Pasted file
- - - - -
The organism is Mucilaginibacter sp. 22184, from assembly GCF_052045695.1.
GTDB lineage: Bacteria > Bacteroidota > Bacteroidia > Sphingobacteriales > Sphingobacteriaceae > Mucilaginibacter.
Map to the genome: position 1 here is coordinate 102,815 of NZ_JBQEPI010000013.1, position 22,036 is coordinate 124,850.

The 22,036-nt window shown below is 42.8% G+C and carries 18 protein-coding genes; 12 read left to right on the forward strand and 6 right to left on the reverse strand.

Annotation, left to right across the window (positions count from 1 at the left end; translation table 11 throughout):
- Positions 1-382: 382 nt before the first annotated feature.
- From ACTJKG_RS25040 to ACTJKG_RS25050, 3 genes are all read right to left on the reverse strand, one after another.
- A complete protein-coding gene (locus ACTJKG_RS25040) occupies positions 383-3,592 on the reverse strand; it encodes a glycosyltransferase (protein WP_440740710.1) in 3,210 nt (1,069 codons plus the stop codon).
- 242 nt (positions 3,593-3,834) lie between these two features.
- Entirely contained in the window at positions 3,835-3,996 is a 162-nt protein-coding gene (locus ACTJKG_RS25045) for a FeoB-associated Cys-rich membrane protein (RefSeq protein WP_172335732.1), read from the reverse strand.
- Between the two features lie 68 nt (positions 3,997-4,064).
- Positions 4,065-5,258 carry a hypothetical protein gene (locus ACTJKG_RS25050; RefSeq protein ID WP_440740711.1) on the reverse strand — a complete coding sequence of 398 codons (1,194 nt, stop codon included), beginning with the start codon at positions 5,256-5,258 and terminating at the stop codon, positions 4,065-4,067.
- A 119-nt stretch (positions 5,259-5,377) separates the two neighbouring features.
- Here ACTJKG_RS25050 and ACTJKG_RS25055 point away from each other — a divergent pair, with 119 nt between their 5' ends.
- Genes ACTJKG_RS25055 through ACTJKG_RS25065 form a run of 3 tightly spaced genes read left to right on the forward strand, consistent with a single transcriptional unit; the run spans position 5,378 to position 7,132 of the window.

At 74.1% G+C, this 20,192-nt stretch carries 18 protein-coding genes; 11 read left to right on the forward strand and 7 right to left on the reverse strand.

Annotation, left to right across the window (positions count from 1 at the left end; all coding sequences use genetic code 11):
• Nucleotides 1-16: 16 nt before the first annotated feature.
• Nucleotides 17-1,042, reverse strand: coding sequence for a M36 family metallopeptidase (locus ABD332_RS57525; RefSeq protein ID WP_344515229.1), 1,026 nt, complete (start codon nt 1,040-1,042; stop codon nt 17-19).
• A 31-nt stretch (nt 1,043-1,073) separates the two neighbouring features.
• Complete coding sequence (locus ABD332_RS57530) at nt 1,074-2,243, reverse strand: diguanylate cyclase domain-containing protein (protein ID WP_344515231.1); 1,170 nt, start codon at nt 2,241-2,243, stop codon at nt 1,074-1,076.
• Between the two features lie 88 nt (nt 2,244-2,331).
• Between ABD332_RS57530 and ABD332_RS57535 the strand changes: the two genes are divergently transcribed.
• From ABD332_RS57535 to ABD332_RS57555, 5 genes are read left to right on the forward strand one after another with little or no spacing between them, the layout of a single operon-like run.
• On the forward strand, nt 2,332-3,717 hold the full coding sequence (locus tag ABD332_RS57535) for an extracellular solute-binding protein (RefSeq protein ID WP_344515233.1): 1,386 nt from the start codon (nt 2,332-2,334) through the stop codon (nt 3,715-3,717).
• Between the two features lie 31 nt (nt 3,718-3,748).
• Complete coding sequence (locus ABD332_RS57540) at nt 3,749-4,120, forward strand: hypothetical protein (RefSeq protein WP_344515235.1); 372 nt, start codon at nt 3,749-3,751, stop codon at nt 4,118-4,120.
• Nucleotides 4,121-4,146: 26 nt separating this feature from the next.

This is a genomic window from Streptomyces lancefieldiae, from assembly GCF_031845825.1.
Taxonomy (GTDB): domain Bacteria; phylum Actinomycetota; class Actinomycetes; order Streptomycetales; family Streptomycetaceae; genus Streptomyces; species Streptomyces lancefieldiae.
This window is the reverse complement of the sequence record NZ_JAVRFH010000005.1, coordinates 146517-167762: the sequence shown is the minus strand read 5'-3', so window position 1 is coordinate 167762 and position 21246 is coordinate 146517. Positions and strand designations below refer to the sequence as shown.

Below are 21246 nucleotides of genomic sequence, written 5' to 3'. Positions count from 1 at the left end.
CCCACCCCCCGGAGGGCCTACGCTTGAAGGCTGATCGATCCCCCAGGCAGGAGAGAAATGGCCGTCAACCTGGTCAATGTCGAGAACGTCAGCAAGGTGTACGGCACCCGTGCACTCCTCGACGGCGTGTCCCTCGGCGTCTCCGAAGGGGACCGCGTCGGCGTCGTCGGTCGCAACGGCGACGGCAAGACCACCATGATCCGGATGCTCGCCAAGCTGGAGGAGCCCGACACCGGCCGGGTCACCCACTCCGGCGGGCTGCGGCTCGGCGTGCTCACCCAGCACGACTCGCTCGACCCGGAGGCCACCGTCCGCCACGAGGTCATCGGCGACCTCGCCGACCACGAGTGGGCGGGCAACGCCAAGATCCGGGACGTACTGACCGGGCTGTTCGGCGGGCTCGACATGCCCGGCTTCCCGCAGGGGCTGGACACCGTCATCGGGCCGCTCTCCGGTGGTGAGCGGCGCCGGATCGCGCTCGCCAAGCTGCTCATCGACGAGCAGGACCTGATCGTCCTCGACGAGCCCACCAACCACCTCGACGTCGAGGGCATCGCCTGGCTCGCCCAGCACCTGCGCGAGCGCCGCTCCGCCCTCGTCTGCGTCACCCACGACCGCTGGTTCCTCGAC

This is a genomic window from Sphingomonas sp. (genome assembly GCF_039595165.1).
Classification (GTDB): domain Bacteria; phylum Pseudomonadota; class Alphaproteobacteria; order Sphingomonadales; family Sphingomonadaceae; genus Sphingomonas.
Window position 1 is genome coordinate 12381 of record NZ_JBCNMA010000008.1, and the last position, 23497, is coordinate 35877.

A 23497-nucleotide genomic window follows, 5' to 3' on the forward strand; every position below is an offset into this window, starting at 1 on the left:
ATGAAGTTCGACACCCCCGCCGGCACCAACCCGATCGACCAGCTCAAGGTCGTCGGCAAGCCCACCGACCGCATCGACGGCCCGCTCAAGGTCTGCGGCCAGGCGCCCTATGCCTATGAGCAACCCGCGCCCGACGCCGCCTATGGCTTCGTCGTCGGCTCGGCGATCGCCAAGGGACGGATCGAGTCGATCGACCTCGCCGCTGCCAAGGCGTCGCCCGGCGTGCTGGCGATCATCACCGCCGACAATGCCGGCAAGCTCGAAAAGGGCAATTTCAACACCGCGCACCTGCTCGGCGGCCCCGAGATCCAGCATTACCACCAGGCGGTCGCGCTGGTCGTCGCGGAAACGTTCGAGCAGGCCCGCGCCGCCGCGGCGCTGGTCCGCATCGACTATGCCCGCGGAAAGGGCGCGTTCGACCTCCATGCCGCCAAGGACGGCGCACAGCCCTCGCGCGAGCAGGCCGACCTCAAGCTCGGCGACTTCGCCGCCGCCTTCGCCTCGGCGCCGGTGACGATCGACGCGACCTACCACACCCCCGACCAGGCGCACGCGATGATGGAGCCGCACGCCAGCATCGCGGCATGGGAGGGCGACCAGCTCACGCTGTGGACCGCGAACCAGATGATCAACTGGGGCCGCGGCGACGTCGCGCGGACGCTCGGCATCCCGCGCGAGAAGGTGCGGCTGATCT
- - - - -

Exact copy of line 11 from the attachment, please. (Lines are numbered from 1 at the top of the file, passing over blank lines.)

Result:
- Between the two features lie 68 nt (positions 3,997-4,064).